Mercedes, Toyota Halt Production in Alabama as Tornado Cleanup Continues

The violent storms that moved through much of the Deep South on Wednesday have brought production to a halt at Toyota and Mercedes-Benz plants in Alabama.

Tuscaloosa, Alabama was especially hard hit as a mile-wide tornado caused wide-spread destruction. Tuscaloosa is home to the Mercedes-Benz U.S. International auto-assembly plant where the German automaker builds GL, M and R class autos for sale in the North American market.

An unknown number of automotive parts suppliers and related businesses were also damaged as the violent storm cell spawned multiple tornados along a 300-mile path that stretched as far north as Virginia.

A spokesperson for Mercedes told the Tuscaloosa News that operations at the plant had been suspended because the storms and related cleanup efforts had kept suppliers from the region from delivering parts. In many parts of the South, highways are still littered with downed trees and debris and a number of highway exit ramps remain closed due to storm damage.

The spokesperson said that production at the Tuscaloosa facilities would likely not resume until after Friday at the earliest.

In Huntsville, Alabama the same storm cell downed utility lines and brought production to a standstill at Toyota’s U.S. engine plant. According to Toyota spokesman Mike Gross, the facility lost power on Wednesday night. He said power may not be restored to the plant until after this weekend. Gross said that damage to cell phone towers in the area have also snarled communications.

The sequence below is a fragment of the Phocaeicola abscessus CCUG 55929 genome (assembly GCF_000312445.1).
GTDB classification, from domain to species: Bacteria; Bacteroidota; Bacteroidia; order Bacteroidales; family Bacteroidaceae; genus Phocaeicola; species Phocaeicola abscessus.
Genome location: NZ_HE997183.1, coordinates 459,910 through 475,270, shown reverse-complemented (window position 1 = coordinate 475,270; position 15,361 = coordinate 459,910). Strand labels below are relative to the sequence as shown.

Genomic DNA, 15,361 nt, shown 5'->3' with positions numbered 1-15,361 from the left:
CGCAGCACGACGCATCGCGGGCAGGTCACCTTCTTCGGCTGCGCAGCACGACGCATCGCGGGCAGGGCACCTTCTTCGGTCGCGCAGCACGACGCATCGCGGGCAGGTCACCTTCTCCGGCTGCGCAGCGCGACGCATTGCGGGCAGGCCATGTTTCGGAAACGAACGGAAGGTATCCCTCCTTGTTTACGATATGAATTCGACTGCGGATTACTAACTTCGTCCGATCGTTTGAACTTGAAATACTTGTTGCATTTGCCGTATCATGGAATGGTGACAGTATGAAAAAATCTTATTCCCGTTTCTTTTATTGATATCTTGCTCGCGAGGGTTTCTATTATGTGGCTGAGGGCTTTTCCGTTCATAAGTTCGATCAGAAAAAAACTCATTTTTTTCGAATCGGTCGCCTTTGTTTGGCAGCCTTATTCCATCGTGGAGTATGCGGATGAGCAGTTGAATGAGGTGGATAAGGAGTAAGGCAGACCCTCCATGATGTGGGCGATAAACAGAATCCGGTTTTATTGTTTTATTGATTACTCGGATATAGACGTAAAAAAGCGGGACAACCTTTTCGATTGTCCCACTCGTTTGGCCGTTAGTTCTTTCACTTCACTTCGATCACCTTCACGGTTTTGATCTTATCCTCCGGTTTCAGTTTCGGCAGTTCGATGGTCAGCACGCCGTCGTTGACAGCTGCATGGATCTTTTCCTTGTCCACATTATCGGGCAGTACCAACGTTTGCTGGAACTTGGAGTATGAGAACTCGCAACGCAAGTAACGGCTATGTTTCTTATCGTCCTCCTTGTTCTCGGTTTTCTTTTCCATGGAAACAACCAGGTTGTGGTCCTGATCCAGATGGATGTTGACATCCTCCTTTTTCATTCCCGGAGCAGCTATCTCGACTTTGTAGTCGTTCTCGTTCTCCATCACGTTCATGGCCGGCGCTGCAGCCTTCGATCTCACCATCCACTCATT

Toyota’s Huntsville facilities produce V-6 and V-8 engines for the Sequoia SUV and Tacoma and Tundra pickup trucks.

Wednesday’s severe weather resulted in more than 200 deaths in five states and the National Weather Service received reports of 137 tornados from across the region. Today, President Obama has declared Alabama a federal disaster area.

Hyundai Motor Manufacturing Alabama Incorporated, located in Montgomery, Alabama and Honda of Alabama Manufacturing located in Lincoln, Alabama both reported that they had sustained no direct damage to their facilities.

“We are currently evaluating the impact on suppliers across Alabama, including those well south and well north of us,” said Honda spokesman Ted Pratt. According to Hyundai spokesman, Robert Burns, suppliers for the Montgomery plant had also escaped damage.

Countless auto dealers throughout the affected region sustained wind and hail damage.

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